As a budding (and quite amateur) apologist, I’m constantly looking for new methods to develop my ability to connect with others about the Catholic faith. Many methods I’ve adopted involve developing my “soft” skills, of which I owe a debt of gratitude to men like Patrick Madrid who taught me that not only does one need to know the faith, one must know how to share the faith with the way they communicate. Lately though, my focus has been on memorizing a few chains of bible verses to help begin laying out an argument. As expected, it’s been a challenge recalling these passages in an actual apologetic conversation where the pressure is on and I’m time-constrained.
So when I came across the book on a Catholic website, “Memorize the Reasons! Defending the Faith with the Catholic Art of Memory,” I was immediately curious and picked up a copy. I’d like to share the strategy that the author proposes in helping us memorize and chain together thoughts into useful apologetic tools.
Dr. Kevin Vost, a former psychology professor with credentials in the study of human intelligence, argues that an ancient Greek memorization method, the method of loci, can be a key ally in our efforts to share and defend the faith. This method employs stock visual images ordered in such a way that the memory is aided in remembering unique facts in a coherent order. Dr. Vost, in one example, uses the façade of a church, complete with its statues, stained-glass, and bell-tower as a set of stock images. He then applies particular points he wants to memorize to those stock images. For example, in trying to memorize key support points for the primacy of Peter, he suggests using his first stock image—the piazza in front of the church—and imagining a gigantic stone rock laying in the center of it. Visualize it in detail. I picture it so big, that it blocks the front stairs of the church, and one almost has to look around it to see the main church doors. The more ludicrous the image, the better you’ll remember it. From there, the method would have you change focus to your next stock image, the stairs, the doors, the stained glass, the statues, and so forth, applying something a bit odd to each of them. Maybe the statue is wearing shoes, maybe the door has a deep crack spanning its length, etc.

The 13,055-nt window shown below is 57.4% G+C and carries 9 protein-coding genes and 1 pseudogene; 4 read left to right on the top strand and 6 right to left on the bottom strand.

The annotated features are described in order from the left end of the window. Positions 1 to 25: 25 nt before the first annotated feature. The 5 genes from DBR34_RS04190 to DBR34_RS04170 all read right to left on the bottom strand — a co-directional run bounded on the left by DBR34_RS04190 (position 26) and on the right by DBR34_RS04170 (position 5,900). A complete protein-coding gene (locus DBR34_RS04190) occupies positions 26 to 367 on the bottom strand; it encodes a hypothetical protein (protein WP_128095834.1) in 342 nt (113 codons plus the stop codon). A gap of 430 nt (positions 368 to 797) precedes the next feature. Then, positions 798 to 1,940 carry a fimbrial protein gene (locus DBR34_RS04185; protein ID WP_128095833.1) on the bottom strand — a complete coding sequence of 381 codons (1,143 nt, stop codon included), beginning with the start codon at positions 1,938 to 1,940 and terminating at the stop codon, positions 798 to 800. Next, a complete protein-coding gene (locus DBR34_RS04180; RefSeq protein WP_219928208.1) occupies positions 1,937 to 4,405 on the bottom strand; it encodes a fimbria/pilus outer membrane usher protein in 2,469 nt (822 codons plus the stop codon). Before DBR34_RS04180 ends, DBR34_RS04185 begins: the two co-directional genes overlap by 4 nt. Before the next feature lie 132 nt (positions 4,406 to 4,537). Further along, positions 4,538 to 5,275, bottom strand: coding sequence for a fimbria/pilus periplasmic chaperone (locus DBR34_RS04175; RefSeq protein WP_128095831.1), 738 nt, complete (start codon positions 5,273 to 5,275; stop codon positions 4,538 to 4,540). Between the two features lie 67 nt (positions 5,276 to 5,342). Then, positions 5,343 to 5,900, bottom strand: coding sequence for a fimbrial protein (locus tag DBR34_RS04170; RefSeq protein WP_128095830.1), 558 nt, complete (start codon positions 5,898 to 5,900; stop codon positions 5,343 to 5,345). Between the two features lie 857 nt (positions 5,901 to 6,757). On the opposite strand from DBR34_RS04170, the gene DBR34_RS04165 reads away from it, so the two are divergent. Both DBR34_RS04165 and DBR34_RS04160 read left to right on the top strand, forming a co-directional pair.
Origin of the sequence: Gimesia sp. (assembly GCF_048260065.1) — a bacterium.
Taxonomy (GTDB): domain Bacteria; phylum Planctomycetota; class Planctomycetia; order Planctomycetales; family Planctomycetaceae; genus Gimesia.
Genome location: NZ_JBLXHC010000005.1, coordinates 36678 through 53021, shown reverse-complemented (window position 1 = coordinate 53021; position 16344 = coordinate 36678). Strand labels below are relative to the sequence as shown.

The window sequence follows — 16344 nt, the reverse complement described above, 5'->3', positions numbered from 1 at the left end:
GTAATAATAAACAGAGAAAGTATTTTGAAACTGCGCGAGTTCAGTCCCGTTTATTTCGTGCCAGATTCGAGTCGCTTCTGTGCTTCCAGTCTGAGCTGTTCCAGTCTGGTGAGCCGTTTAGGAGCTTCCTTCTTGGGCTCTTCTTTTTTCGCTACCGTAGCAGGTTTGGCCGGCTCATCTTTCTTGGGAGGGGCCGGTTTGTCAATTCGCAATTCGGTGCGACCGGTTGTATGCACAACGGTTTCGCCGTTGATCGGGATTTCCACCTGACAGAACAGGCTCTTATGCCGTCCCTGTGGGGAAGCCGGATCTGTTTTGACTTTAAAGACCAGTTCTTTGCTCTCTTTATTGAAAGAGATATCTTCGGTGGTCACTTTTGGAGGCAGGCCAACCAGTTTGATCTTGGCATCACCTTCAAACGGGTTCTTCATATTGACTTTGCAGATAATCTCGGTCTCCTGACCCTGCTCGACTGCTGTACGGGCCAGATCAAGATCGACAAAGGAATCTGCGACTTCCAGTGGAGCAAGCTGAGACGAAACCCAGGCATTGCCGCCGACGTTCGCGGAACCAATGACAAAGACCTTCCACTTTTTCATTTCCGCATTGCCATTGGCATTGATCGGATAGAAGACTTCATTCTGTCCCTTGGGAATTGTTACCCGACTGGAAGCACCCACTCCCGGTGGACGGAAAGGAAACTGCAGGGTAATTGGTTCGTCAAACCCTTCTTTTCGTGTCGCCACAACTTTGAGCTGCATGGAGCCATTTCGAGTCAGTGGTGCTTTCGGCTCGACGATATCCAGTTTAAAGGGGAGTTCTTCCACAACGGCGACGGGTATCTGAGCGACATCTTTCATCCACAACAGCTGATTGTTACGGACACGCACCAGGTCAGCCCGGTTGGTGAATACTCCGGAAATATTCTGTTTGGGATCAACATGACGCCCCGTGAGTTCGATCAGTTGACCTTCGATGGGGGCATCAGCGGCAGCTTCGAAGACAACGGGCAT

Lets say you we’re reading Patrick Madrid’s Answer Me This, and came across his arguments for the Catholic teaching of baptismal regeneration. You want to memorize two key scripture verses that he provides, as well as one comment from a Doctor of the Church. Your first action is to select your stock location, the canvas in which you will paint your ideas on. Experience taught me to select places with distinct images, ones you will certainly remember, but not somewhere that is cluttered with images (e.g. a supermarket with all its aisles, products, people, etc.). My favorite stock location is the inside of an empty church. My three stock images will be a baptismal font, the statue of Mary, and my priest standing at the lectern. Now we’ll apply the ideas I want to memorize to those stock images.